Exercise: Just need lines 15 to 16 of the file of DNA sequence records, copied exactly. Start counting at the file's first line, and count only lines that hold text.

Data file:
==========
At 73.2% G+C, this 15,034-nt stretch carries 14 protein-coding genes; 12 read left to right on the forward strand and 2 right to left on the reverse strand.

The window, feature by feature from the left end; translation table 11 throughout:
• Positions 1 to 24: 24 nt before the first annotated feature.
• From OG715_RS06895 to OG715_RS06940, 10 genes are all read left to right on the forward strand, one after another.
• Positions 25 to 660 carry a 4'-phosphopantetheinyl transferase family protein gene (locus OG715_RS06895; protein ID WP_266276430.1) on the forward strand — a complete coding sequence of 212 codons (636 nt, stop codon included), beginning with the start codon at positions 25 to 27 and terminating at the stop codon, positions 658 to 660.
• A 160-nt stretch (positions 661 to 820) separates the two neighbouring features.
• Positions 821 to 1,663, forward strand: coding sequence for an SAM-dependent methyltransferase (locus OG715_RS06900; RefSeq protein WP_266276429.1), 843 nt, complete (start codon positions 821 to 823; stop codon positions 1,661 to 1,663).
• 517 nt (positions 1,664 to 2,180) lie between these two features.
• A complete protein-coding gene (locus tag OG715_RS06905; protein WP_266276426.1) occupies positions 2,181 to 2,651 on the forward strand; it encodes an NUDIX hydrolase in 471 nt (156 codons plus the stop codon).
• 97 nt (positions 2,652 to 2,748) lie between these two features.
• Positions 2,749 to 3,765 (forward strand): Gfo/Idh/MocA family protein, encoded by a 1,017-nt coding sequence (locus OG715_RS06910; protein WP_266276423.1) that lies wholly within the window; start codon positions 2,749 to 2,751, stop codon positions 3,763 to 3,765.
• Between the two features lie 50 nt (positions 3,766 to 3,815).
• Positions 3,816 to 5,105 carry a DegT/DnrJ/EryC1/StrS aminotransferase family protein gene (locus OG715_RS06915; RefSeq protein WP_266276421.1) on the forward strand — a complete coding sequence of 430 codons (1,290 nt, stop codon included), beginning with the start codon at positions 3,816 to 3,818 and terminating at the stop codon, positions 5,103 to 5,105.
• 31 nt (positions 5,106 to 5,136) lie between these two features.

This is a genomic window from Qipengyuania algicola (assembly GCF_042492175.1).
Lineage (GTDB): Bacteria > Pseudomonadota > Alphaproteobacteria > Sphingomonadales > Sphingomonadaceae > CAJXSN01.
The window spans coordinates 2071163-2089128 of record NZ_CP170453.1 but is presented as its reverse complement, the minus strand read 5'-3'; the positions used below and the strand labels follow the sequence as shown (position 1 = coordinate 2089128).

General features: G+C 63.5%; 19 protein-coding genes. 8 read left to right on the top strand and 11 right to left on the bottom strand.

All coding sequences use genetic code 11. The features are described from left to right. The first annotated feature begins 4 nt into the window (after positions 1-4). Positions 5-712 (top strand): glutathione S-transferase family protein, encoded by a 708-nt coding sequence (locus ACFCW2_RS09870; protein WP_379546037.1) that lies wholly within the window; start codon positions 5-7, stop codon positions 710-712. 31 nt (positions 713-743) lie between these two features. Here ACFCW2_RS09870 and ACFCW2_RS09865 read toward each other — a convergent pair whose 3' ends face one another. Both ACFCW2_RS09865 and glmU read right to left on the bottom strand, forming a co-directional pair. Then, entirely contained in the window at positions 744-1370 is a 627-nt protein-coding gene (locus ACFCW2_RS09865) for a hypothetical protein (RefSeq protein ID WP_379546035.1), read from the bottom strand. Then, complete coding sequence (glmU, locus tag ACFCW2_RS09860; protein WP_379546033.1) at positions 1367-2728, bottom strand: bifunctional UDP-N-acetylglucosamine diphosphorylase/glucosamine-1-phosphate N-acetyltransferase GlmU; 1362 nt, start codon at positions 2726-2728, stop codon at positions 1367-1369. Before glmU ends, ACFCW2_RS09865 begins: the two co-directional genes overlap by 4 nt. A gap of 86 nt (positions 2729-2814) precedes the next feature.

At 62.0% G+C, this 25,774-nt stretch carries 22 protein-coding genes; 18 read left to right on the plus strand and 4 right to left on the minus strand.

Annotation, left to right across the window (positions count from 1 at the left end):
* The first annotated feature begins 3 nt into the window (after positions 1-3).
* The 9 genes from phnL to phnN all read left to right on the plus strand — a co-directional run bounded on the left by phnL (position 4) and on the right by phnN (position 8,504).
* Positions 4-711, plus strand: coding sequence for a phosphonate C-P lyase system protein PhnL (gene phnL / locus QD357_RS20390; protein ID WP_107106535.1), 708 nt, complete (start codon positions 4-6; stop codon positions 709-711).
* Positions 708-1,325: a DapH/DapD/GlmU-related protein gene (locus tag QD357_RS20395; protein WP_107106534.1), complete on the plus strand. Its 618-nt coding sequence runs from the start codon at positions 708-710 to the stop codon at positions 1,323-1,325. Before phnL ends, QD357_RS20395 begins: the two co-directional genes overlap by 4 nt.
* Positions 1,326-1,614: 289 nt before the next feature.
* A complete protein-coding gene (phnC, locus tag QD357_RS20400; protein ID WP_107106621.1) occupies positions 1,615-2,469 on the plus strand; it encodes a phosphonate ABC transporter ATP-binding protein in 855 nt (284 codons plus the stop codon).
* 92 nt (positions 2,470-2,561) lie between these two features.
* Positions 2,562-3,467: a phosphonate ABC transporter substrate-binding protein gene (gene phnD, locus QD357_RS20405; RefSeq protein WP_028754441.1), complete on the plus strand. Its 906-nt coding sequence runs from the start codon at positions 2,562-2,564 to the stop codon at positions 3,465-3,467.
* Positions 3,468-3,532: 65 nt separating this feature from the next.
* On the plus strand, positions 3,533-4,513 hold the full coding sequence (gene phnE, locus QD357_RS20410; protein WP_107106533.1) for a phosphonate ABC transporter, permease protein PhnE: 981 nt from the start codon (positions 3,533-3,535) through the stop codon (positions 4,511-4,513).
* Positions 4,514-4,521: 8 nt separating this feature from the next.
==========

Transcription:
This is a genomic window from Qipengyuania algicola (assembly GCF_042492175.1).
Lineage (GTDB): Bacteria > Pseudomonadota > Alphaproteobacteria > Sphingomonadales > Sphingomonadaceae > CAJXSN01.